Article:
Attacks by police dogs are pervasive in Africa as well. There they are used, as in the US and UK, as a manner of crowd control, interrogation and intimidation. Here too they are trained to attack protesters and gang members and anyone deemed to be a criminal. However, there are numerous cases of police encouraging dogs to chase and maul victims where there is no physical threat and where no crime has been committed. In 2000, an internationally renowned police dog trainer, Hans Schegel, said that 90% of the dogs used by the South African police force should be put down. Schegel states that “the dogs are trained on fear” and that “they don't trust anybody and cannot socialize with other dogs or people and are kept in cages after hours.” These conditions create a particularly vicious animal who is then used to apprehend members of the public. Schegel made these comments after seeing footage of police dogs being used to attack immigrants coming into South Africa a practice that is currently used against immigrants coming into Europe and the US. In South Africa, at the time, setting dogs to attack immigrants was a part of their training programme.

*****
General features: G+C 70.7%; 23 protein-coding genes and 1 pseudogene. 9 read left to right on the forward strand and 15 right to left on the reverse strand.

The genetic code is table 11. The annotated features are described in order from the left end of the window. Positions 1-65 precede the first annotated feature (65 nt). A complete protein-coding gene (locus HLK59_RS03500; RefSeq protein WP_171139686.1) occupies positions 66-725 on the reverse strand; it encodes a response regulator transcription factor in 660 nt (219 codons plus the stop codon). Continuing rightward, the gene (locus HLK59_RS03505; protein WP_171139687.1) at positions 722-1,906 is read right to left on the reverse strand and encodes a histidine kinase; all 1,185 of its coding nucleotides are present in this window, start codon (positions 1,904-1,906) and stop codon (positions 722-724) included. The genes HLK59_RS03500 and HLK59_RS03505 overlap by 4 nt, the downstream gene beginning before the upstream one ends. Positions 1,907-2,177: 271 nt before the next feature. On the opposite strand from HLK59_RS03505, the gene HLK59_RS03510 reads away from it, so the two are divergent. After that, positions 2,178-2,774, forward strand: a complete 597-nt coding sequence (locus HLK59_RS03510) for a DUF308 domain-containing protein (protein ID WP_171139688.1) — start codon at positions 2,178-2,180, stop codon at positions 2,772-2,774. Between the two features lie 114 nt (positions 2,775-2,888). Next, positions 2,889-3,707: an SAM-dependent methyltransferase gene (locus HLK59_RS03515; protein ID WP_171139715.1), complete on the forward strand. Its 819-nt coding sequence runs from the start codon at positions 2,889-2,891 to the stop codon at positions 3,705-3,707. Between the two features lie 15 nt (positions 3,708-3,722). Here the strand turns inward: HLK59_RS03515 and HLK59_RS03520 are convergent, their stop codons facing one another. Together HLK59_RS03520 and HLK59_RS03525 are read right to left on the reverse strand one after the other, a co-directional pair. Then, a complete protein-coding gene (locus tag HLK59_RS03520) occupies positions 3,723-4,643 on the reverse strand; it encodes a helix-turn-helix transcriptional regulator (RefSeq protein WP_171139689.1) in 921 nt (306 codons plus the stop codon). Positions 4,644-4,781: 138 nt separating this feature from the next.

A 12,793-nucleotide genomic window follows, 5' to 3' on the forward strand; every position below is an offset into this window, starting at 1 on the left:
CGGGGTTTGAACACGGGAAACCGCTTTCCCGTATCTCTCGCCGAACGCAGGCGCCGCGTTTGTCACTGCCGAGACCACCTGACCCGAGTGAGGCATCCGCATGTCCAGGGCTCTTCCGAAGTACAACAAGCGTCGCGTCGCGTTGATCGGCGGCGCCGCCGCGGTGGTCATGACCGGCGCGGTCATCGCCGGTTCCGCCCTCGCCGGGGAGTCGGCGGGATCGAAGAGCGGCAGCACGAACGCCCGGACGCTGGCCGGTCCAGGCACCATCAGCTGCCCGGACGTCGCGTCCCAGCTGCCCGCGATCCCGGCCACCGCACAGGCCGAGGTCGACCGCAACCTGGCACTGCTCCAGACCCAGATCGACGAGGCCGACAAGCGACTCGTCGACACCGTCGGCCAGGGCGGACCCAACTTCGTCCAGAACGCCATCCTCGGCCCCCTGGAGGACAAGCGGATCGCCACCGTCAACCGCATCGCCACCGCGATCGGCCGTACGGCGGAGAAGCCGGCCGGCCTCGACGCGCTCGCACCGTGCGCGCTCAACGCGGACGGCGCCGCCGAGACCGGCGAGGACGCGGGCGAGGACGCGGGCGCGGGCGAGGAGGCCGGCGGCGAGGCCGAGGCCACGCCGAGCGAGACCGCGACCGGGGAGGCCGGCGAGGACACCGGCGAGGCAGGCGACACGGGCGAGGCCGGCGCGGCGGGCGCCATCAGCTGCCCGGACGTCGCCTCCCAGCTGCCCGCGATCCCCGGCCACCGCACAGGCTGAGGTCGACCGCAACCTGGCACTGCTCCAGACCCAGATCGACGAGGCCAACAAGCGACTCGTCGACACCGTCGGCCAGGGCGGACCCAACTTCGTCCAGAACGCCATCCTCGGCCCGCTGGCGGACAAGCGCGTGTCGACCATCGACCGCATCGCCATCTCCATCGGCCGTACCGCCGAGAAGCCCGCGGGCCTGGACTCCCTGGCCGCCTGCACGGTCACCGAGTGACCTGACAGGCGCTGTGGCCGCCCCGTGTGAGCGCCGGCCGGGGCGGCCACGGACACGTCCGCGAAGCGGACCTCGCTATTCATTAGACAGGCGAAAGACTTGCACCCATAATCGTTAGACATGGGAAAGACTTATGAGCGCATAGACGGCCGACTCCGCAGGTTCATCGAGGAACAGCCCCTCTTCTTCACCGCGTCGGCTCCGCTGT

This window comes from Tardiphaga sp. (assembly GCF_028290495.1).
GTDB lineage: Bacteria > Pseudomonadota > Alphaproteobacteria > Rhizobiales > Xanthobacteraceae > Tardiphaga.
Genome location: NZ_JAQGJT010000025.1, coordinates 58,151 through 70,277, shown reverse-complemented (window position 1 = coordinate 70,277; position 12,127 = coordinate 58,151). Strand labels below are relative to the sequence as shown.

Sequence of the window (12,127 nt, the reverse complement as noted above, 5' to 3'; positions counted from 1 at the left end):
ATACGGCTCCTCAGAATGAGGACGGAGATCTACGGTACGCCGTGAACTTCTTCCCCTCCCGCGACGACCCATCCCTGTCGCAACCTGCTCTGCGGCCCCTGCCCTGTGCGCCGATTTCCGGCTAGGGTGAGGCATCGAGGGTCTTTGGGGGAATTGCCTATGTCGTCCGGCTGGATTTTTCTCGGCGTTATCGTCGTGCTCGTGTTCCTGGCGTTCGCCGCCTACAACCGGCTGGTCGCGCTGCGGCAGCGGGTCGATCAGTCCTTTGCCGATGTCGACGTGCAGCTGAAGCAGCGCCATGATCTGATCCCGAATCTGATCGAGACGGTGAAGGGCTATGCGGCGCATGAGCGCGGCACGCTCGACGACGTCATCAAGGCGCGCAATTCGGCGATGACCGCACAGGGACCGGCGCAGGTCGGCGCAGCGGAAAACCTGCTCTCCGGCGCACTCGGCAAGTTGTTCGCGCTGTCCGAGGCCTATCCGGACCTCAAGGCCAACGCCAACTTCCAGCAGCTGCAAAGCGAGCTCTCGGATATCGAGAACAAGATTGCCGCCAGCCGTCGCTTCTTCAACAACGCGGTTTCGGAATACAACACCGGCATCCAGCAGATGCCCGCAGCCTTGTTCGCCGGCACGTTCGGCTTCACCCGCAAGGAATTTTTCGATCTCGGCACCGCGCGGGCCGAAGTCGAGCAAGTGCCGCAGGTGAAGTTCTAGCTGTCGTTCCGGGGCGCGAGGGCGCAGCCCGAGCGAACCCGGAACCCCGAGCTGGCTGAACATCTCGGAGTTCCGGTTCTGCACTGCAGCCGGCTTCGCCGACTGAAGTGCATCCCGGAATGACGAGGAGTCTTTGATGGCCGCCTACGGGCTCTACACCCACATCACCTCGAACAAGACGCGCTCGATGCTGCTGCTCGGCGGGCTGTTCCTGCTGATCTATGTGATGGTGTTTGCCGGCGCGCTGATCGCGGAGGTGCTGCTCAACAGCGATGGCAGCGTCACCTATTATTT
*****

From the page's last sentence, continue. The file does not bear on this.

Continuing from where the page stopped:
‘Dogs of war’ was a term used by colonial forces in the Americas in the past. Today the term is used by Palestinians to refer to the dogs the IDF routinely use to instill terror. Much more insidious however is the use of dogs by illegal settlers. Their compounds are gated as heavily as any military outpost and the dogs serve as an early warning system. They signal that Israelis should grab their guns. 

A dog with a muzzle and a jacket runs on a leash, followed by two Israeli soldiers in full combat gear.
Israeli soldiers on a drill. Writing in the background reads 'Palestine' (Getty Images)

Many settlers with a reasonable income have their dogs trained by programs that teach them to defend them from Arabs “insurgents.” One such program boasts being able to train dogs to smell the difference between Jewish settlers and Arab “terrorists.” Settlers with a more modest income opt for a much more crude manner of “training” their dogs; impoverished Palestinians are given a small fee to savagely beat their dogs, therefore ensuring that the dog remains fearful and vigilant against outsiders (i.e. Palestinians). This guarantees a vicious greeting to any future Palestinians the dog may encounter.